As she executes her vitally important role as head of state and the Queen's representative in The Bahamas, we are confident that at all times Dame Marguerite will remember the powerful words of the father of the nation that as we "look up and move on, the world is watching".
We join with all who wish Dame Marguerite well and believe that she will serve our country with distinction as governor general.
o Philip C. Galanis is the managing partner of HLB Galanis and Co., Chartered Accountants, Forensic & Litigation Support Services. He served 15 years in Parliament. Please send your comments to email@example.com.
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July 10, 2014
For my generation who was born around the independence era, it is amazing to see the development of The Bahamas from childhood to now. For what it's worth, while we were not able to remember or understand what independence meant at the time, we are certainly appreciative of what it means for us today.
In this vein, our Governor General Dame Marguerite Pindling has been a strong pillar of support in the development of the modern Bahamas. Whether you agree with me or not, I think she is an absolutely wonderful choice and it brings much pride and joy to thousands of Bahamians.
When we are able to get past the politics which oftentimes blind our good sense, rational Bahamians will conclude that this choice for governor general will augur well for the Bahamas. Our governor general represents the best in us. None of us are perfect but with hard work, determination and a commitment to country, she admirably demonstrates what we can become by God's grace and mercy.
Governor General Dame Marguerite Pindling has a wealth of knowledge on the history and development of the modern Bahamas. Her experience is one that will contribute substantially to our further development as a young nation. There can be differences in views of who should or should not be governor general, but when the history of this time period is written and many of us are long gone, the record will reflect that Governor General Dame Marguerite Pindling was the right person at the right time for the right position. The pride that most of us share in having Dame Marguerite as governor general comes from the fact that she is an individual of remarkable skill and accomplishment.
The honor to serve our country as the governor general is one that Dame Marguerite has earned. It is unconscionable that there are those who wish to characterize her appointment as governor general as anything less than the result of service with distinction. I would imagine that way back in 1956, it never occurred to Dame Marguerite that in 2014 she would be appointed governor general. It is fitting that God's will is one that man cannot comprehend and the fact that she is our governor general is a testament to the idea that what destiny has in store for you, no one can take away.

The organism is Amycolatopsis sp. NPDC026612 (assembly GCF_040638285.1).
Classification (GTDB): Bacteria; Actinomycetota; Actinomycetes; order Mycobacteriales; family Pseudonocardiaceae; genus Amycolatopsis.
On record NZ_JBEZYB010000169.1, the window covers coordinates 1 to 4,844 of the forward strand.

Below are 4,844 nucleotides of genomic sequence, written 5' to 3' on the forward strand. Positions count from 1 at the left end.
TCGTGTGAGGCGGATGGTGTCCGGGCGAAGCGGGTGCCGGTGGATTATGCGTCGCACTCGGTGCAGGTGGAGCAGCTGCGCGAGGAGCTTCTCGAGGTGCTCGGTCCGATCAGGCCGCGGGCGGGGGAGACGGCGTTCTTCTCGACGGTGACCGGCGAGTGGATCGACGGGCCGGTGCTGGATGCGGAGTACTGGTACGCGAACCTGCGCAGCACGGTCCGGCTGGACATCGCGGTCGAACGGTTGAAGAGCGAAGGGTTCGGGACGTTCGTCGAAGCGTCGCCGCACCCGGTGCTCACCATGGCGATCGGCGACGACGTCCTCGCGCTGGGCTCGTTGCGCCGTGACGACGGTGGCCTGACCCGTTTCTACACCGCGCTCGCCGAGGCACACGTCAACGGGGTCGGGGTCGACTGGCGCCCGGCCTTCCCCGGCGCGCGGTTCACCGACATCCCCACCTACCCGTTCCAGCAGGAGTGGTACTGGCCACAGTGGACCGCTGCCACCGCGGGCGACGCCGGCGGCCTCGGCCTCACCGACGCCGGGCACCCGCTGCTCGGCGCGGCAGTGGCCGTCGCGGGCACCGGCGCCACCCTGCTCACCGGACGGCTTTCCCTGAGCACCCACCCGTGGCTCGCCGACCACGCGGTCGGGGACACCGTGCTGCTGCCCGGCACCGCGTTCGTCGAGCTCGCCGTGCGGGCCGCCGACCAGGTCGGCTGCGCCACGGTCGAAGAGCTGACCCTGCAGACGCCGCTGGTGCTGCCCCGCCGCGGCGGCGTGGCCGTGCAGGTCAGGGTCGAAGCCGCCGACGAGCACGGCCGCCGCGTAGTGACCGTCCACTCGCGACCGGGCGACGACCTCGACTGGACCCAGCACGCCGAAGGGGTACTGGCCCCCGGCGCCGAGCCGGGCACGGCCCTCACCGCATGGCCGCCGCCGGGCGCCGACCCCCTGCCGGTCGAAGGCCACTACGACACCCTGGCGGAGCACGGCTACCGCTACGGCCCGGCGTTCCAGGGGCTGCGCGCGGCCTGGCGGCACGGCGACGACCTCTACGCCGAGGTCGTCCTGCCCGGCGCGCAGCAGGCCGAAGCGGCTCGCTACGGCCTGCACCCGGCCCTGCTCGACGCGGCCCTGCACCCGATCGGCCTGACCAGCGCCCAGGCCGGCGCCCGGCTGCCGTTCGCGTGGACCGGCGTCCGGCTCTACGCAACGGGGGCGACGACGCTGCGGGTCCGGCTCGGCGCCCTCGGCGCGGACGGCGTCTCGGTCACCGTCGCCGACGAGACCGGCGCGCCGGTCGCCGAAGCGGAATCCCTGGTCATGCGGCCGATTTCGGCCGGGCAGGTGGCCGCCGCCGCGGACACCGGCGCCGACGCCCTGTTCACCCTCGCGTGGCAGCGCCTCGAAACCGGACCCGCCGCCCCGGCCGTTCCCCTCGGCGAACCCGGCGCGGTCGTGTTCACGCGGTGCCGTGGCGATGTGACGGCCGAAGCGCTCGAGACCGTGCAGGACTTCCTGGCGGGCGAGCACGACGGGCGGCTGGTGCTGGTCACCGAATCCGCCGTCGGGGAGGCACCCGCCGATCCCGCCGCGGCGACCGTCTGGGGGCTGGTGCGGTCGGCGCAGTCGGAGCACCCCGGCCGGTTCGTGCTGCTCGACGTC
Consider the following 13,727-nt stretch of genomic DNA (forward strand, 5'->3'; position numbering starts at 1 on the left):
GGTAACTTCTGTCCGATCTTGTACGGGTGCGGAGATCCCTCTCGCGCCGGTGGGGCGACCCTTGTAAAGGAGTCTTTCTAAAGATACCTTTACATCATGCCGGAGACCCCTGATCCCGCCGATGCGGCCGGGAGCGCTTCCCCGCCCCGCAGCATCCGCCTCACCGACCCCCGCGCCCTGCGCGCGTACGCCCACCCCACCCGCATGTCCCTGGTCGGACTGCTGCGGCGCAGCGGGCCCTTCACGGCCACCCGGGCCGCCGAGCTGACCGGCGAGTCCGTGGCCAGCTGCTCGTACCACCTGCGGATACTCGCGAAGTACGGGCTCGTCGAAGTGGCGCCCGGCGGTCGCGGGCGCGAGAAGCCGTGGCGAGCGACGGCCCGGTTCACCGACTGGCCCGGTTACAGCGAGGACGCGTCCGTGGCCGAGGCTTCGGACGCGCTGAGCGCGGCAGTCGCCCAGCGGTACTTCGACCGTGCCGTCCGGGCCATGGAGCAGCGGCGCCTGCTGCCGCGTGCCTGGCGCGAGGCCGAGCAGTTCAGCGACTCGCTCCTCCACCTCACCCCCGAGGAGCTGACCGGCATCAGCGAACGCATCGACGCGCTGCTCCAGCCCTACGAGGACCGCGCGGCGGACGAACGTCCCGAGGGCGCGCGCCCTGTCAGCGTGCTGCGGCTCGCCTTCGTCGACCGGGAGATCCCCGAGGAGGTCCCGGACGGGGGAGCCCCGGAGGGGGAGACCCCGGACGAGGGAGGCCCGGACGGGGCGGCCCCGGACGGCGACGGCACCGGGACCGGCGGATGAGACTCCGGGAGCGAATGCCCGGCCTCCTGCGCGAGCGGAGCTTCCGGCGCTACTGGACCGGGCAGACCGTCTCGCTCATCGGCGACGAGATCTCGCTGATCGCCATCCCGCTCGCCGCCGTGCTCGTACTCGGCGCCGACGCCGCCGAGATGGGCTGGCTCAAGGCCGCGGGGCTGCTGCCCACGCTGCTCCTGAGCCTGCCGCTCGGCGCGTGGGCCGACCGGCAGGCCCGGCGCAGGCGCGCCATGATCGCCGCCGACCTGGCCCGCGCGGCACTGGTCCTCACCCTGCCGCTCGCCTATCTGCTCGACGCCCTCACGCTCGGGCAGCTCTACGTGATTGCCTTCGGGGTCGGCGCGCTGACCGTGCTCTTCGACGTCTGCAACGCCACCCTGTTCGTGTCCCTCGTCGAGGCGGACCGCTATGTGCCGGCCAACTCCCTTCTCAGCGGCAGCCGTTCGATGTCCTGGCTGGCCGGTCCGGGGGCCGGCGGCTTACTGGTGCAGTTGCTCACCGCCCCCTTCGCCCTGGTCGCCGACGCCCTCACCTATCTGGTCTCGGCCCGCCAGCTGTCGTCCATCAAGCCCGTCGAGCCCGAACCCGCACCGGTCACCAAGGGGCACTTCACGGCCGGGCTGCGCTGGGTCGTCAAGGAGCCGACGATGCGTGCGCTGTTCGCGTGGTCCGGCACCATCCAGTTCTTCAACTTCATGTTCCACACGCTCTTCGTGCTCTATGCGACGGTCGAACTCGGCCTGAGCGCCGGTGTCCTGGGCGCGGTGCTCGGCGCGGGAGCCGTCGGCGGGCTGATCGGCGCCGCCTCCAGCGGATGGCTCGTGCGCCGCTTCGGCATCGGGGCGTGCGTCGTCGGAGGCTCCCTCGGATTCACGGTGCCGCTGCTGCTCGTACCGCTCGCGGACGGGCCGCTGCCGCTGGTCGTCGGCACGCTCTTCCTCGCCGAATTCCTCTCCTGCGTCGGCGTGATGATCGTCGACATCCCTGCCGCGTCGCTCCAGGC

It is indeed encouraging that women can aspire to be the governor general. Her appointment speaks well to gender equality in The Bahamas. In a time when there is so much that we can criticize and complain about, we can all agree that the elevation of Dame Marguerite to the office of governor general is a powerful and meaningful fact.
Our governor general has been an inspiration to me personally. In my path to public service, she was an influential figure. I recall on June 12, 1991, when I graduated from the then West Indies College in Mandeville, Jamaica, her message to me as a young college graduate was to come home and make a contribution. I would dare say that she may probably not even remember that day but for a 19-year-old who had just met the wife of the prime minister of the Bahamas, it was a positive and proud encounter.
Dame Marguerite was born on the same island as my paternal grandmother. She has certainly brought honor to the people of South Andros. The people of South Andros and the entire Bahamas have a lot to be proud of when we examine how far we have come after 41 years of independence. With a governor general who has a record of distinguished contribution to our country having not served in public office, it demonstrates to the ordinary citizen of the Bahamas that he or she can attain greatness.
All of us have a role to play in the growth and development of this country. Governor General Dame Marguerite Pindling has made a difference and in her new capacity, will make an even greater contribution to our country.
As I look at the generation of my children who are all under the age of 14; I can project without contradiction that the future is bright when they can look at a role model such as our governor general. She epitomizes to me that the possibilities are endless with God.
I challenge the naysayers to come to terms with the reality that we have a marvelous governor general in the person of Dame Marguerite Pindling. Put the political rhetoric and insulting remarks to rest. Get over your personal choice of what you would have wanted or not wanted. It's important that we support our governor general. She is not the governor general for some, but the governor general for all Bahamians.